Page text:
A new research based on genetic data reveals that spending more time studying in school can indeed have a negative effect on people's eyesight. One reason for this, according to researchers, is the reduced exposure to natural daylight.

Education And Nearsightedness

Nearsightedness, also known as shortsightedness or myopia, is the inability to focus and see things or objects clearly when they are far away.

According to the National Eye Institute, nearsightedness affects around 25 percent of the population in the United States. In Britain, it is estimated that up to 40 percent of adults suffer from the condition.

Fortunately, nearsightedness is an eye-focusing disorder, not an eye disease. It can be corrected with eyeglasses, contact lenses, or surgery.

New Study

In the new study published in the BMJ on June 6, researchers from the University of Bristol and the Cardiff University examined genetic data of more than 67,000 individuals between the ages of 40 and 69 years old.

The individuals have been a part of UK Biobank, which is a long-term biobank study in the United Kingdom that aimed to investigate the effects of genetics on people's health.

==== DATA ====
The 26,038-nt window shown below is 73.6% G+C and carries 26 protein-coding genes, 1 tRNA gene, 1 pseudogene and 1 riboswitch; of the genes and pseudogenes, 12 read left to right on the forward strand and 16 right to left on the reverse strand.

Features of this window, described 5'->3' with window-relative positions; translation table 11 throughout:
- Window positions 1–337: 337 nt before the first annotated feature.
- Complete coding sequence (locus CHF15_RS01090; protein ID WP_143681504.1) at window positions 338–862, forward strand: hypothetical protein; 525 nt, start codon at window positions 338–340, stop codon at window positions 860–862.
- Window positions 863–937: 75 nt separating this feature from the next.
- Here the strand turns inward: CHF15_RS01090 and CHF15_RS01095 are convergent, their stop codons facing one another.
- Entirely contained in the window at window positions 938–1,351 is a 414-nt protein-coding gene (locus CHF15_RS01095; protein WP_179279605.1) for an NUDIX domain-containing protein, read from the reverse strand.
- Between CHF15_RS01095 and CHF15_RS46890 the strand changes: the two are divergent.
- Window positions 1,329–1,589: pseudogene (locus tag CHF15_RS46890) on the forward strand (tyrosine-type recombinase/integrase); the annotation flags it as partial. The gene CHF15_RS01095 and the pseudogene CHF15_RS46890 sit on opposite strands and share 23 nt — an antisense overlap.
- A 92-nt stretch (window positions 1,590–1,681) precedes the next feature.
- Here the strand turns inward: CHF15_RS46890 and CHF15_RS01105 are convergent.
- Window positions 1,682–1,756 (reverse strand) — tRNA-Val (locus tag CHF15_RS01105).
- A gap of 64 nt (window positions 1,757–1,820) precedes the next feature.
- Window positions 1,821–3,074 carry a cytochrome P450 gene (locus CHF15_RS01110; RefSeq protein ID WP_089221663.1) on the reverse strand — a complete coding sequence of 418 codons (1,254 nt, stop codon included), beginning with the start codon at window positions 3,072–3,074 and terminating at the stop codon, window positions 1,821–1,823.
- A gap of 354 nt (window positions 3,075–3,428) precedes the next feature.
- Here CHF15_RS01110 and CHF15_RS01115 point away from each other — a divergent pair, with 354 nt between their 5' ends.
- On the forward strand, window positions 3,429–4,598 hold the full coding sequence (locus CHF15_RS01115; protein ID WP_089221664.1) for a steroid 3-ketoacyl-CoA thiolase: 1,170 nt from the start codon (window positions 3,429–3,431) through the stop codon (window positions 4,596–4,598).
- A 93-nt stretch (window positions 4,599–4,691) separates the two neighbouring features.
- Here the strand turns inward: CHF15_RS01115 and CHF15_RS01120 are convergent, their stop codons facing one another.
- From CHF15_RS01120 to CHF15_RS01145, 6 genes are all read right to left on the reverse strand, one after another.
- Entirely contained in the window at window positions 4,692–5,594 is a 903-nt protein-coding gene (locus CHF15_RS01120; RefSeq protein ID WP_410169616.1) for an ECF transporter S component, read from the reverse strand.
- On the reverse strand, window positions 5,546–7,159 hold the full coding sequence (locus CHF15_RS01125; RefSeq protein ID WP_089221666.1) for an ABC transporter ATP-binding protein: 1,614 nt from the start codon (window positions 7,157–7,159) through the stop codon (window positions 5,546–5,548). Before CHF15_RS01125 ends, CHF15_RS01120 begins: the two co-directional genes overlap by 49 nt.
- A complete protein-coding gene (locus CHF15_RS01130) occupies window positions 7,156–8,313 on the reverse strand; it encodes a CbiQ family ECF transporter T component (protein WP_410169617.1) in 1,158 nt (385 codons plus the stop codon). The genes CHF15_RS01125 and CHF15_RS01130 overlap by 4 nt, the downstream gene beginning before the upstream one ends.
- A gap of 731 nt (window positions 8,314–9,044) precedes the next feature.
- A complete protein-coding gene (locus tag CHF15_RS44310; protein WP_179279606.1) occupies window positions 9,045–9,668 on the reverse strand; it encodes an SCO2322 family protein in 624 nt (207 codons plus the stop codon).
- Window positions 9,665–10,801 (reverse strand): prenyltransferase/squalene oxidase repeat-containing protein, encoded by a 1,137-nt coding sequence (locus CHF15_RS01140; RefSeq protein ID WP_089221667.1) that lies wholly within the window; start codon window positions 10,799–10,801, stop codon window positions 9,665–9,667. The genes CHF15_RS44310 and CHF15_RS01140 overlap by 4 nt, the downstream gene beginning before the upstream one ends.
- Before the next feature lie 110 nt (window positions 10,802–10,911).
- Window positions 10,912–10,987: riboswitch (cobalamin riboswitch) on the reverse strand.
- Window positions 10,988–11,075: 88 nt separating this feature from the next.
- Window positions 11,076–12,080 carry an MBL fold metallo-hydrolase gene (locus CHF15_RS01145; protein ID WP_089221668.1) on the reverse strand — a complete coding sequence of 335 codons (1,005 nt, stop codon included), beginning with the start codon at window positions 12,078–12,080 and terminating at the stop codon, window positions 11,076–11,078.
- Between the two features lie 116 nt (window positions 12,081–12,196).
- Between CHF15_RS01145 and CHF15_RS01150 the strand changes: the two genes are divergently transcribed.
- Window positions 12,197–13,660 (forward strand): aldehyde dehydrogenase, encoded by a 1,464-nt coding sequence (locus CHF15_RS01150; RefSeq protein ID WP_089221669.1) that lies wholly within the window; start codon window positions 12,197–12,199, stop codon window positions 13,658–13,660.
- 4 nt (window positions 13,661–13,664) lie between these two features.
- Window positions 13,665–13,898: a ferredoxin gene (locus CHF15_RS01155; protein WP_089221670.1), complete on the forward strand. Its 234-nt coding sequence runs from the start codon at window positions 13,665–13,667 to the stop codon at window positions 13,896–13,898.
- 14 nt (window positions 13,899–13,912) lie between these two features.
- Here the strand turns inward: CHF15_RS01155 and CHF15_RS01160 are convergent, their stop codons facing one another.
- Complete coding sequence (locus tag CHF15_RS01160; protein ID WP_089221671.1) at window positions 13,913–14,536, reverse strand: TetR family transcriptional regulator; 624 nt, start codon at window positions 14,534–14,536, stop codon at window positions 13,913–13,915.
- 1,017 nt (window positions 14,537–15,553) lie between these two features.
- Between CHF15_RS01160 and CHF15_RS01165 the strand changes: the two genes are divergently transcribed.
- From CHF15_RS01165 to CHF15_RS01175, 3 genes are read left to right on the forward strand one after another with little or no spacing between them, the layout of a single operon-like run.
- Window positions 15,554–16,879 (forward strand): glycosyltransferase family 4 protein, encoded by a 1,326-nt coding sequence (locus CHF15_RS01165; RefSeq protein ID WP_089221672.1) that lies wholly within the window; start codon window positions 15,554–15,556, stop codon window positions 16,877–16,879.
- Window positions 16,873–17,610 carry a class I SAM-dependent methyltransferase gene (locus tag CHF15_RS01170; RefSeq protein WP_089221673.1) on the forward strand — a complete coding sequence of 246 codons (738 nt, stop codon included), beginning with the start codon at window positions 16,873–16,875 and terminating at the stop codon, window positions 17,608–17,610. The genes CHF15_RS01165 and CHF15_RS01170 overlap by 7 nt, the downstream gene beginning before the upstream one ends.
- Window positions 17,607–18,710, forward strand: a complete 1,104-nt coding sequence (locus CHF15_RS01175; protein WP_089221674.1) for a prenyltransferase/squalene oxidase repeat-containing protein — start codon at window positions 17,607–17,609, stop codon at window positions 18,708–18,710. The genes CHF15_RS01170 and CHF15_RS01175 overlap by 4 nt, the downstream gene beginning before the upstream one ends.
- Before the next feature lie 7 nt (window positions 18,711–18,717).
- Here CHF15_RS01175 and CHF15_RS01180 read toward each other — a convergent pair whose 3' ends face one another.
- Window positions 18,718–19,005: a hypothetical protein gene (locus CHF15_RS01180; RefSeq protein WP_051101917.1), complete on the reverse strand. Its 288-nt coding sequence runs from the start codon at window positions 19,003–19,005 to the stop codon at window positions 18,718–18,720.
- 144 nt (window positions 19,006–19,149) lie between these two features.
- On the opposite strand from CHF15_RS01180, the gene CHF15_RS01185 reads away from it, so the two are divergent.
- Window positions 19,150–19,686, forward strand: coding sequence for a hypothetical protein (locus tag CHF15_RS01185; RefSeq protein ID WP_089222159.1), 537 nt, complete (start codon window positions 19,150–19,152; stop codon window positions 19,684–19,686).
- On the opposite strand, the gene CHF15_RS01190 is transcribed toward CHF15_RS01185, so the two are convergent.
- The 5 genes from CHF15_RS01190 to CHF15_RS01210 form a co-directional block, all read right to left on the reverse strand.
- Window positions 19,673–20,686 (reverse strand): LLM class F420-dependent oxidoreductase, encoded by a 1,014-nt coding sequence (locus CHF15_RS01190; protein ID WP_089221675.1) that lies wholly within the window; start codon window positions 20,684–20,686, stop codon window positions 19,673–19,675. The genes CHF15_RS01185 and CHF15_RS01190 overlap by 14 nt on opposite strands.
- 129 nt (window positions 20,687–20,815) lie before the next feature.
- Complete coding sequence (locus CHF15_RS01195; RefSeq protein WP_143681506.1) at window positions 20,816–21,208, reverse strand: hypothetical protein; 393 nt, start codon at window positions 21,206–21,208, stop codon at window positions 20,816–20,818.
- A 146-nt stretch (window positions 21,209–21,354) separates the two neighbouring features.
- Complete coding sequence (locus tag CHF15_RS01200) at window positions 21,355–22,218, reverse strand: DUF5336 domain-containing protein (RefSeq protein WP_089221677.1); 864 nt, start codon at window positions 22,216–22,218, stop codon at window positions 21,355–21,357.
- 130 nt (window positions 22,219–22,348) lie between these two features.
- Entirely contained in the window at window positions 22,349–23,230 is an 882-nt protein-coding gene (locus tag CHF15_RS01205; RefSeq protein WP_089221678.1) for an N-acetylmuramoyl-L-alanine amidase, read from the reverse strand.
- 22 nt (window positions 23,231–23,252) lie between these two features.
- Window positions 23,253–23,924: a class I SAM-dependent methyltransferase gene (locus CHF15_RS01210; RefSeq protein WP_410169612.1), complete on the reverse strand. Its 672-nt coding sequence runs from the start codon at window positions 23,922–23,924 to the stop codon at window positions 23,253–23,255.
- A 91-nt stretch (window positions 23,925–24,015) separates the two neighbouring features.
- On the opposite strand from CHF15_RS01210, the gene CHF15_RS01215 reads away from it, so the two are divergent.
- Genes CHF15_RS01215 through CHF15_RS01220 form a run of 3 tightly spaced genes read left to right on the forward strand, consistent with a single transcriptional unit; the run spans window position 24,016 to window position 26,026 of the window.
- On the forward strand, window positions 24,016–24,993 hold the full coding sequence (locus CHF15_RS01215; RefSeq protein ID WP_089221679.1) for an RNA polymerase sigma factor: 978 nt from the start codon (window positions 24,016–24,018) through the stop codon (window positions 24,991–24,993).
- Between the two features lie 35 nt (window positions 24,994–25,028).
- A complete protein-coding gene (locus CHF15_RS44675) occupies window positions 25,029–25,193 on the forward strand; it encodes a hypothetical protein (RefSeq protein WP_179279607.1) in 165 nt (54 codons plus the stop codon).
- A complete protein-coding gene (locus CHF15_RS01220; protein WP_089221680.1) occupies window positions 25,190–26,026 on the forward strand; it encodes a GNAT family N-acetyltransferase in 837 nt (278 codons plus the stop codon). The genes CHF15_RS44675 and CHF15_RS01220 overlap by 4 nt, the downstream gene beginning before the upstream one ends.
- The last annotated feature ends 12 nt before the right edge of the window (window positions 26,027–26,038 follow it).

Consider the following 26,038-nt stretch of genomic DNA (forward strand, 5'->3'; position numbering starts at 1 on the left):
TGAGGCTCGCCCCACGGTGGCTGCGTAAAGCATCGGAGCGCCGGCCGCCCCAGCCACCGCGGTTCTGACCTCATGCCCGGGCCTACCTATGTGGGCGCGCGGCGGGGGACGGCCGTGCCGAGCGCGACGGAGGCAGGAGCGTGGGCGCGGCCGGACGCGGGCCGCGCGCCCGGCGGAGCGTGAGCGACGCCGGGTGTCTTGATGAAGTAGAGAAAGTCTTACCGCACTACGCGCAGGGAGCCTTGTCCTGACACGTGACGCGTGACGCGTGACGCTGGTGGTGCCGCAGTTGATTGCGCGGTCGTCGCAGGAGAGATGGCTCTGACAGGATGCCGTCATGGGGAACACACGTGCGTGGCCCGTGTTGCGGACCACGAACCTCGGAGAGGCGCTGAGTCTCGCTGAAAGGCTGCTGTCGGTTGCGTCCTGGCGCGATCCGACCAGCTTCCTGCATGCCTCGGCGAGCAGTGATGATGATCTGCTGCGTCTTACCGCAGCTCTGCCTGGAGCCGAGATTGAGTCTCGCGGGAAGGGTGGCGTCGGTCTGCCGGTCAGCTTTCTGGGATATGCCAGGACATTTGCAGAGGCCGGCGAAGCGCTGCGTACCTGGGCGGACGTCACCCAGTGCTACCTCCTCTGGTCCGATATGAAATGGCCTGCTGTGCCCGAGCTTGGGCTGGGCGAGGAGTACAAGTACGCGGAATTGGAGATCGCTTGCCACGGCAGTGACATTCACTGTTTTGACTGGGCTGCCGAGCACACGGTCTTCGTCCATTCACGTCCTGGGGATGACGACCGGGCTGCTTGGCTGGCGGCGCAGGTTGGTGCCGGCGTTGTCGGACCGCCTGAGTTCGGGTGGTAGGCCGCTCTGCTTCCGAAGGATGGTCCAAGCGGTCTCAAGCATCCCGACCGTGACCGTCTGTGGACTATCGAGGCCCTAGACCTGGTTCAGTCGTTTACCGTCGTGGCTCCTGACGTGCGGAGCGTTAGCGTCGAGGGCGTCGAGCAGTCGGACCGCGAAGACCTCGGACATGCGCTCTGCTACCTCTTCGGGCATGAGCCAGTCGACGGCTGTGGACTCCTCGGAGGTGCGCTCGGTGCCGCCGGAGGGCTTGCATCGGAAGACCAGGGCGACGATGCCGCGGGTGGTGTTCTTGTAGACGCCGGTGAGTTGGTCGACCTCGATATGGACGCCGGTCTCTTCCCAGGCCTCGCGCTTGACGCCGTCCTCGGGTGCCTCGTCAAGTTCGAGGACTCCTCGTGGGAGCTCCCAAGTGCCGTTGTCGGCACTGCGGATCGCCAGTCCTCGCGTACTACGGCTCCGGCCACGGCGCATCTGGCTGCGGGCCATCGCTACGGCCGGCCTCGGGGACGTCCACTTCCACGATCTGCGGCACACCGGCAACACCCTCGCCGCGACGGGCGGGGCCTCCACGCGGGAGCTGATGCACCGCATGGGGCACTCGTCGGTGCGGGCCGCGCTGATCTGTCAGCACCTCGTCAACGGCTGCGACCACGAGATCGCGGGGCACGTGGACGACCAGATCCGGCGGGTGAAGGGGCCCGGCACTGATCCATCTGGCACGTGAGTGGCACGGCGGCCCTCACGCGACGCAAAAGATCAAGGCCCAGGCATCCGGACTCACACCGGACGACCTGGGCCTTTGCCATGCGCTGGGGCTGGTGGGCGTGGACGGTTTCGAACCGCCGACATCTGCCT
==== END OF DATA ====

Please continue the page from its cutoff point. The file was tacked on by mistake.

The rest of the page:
Using a statistical method called "mendelian randomization," the researchers looked for genetic variants related to nearsightedness and genetic predisposition to higher educational attainment.


The researchers discovered that people with genetic variants associated with years of education were more likely to become nearsighted or myopic. They found that people who went on to study in universities were more likely to develop vision problems than those who left school at the age of 16.

While previous studies only showed the existence of a link between education and nearsightedness, researchers say the current study provides a strong evidence for a causal relationship between the two.

"This study shows that exposure to more years in education contributes to the rising prevalence of myopia, and highlights a need for further research and discussion about how educational practices might be improved to achieve better outcomes without adversely affecting vision," the researchers concluded.

Why Studying Increases Risk Of Becoming Nearsighted?

There are a number of reasons why studying increases people's risk of developing myopia, according to the researchers. One of the reasons is that students usually spend most of their time focusing or looking at screens, books, or other objects held close to the eyes.

Another reason, according to Dr. Denize Atan, the lead author of the study, is that students are less exposed to natural sunlight because they spend most of their time indoors.

In the study published in the Journal of the American Medical Association - Opthalmology, researchers found that spending more time in the great outdoors early in life offers some form of protection against visual problems later in adulthood.

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